ECOVIEWS: Snakes and questions arrive in the spring, part I
Some people consider robins a harbinger of spring; others look upon hyacinths or daffodils as a sure sign that winter has lost its grip. I use a different indicator: in springtime the number of questions I get asked about snakes increases dramatically. The most common is “what kind of snake is this?” Since most people today carry a camera in the form of a cellphone, I receive easily identifiable photos.
But I also get other questions about snakes, including what to do in a given situation. Following are a few of the snake questions I have received within the last month. Some of them I have heard almost every year at about this time for decades.
Q. Is it true that snakes are able to strike one-third to one-half of their body length?
A. That is certainly about as close as anyone should get to a rattlesnake or copperhead. Personally, I would make it the full length of the snake or more. Being 3 feet away from a 6-foot diamondback that is as big around as a softball doesn't seem far enough to me.
Q. Can a snake bite a person more than once?
A. Absolutely. The amount of venom delivered will vary from strike to strike and can even be more on a second or third bite than on the first one.
Q. If someone is bitten by a poisonous snake, what is the best thing to do? I have read that it is best not to run because venom can get into the bloodstream faster, but I can't imagine not running away as fast as possible.
A. Limiting physical exertion of anyone who's been bitten by a venomous snake is important. The recommendation Mike Dorcas and I make in the book “Snakes of the Southeast' is to get the victim to a hospital or emergency treatment facility as quickly as possible. If you can, call ahead and try to get a physician who has treated snakebite.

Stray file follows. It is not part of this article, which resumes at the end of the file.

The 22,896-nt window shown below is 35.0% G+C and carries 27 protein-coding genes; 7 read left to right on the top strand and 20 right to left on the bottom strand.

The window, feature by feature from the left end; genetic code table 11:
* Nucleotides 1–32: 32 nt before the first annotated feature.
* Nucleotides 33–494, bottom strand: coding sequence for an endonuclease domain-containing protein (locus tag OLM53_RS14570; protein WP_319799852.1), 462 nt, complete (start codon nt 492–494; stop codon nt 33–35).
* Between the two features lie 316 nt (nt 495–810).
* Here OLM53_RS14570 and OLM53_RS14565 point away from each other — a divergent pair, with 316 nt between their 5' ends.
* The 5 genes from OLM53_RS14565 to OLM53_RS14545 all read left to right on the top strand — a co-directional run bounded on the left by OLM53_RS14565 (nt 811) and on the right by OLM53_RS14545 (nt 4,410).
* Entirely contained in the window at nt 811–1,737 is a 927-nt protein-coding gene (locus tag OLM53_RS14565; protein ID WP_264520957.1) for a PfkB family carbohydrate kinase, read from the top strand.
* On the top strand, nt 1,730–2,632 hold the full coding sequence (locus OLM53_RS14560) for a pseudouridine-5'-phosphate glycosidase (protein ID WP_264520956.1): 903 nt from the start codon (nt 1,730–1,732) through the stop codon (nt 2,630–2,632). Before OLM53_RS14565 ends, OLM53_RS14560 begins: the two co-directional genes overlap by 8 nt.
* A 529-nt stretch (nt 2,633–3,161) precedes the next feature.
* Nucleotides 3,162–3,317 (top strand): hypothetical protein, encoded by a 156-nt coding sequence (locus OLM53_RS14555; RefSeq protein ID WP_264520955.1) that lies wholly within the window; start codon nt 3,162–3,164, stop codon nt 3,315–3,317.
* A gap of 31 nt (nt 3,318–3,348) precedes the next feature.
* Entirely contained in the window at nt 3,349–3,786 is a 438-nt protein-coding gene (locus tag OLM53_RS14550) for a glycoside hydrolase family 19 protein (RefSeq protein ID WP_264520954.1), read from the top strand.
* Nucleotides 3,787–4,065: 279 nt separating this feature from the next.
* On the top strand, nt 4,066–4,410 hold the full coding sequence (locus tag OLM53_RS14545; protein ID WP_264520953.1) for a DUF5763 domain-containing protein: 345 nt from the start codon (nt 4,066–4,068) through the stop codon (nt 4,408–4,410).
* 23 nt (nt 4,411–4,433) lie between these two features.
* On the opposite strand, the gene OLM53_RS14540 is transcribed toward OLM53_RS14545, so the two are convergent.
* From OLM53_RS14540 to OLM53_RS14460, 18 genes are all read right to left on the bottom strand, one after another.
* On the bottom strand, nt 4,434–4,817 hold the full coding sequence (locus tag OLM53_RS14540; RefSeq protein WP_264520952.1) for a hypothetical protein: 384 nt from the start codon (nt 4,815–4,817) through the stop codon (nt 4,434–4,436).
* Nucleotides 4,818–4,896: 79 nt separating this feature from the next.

Q. At what distance does a snake feel threatened? How close do you have to be before one strikes?
A. I have seen small copperheads strike from more than 10 feet away, which is clearly too far for it to be effective. I have also seen large cottonmouths and rattlesnakes rapidly crawl into underground retreats when I have been more than 30 feet away. All those snakes clearly felt threatened.
Q. Do pit vipers always inject as much venom into a person as they can when they bite? I know they are just trying to protect themselves, but do they try to do as much damage as possible?
A. No. Ironically, venomous snakes would just as soon not use any venom when they strike a person in self-defense. Venom is a complex protein that varies biochemically from species to species but is presumably a very costly commodity for a snake to produce. Therefore, if a threat, such as a person, can be warded off without injecting any venom, that is a preferable to using up venom–sort of like a firing a cannon to convince the enemy to retreat but not using cannonballs. A relatively high proportion of venomous snakes in the country, and probably everywhere, do not inject any venom when they bite in self-defense, or they inject only a small amount.
Q. Would a gas leaf blower or loud power tool cause snakes to move to a quieter location? Could I drive snakes away from my house this way?
A. Snakes do not hear airborne sounds effectively but they can feel vibrations on the ground's surface. Loud machine noises probably would not drive snakes away unless the motor was causing ground vibrations they might respond to. A snake would likely discern a person walking nearby. Depending on the circumstances it might immediately crawl away. If it thought it was well concealed and not threatened, it might stay put.
Next week–more questions people ask about snakes.
Whit Gibbons is an ecologist and environmental educator with the University of Georgia's Savannah River Ecology Laboratory. Send environmental questions to firstname.lastname@example.org.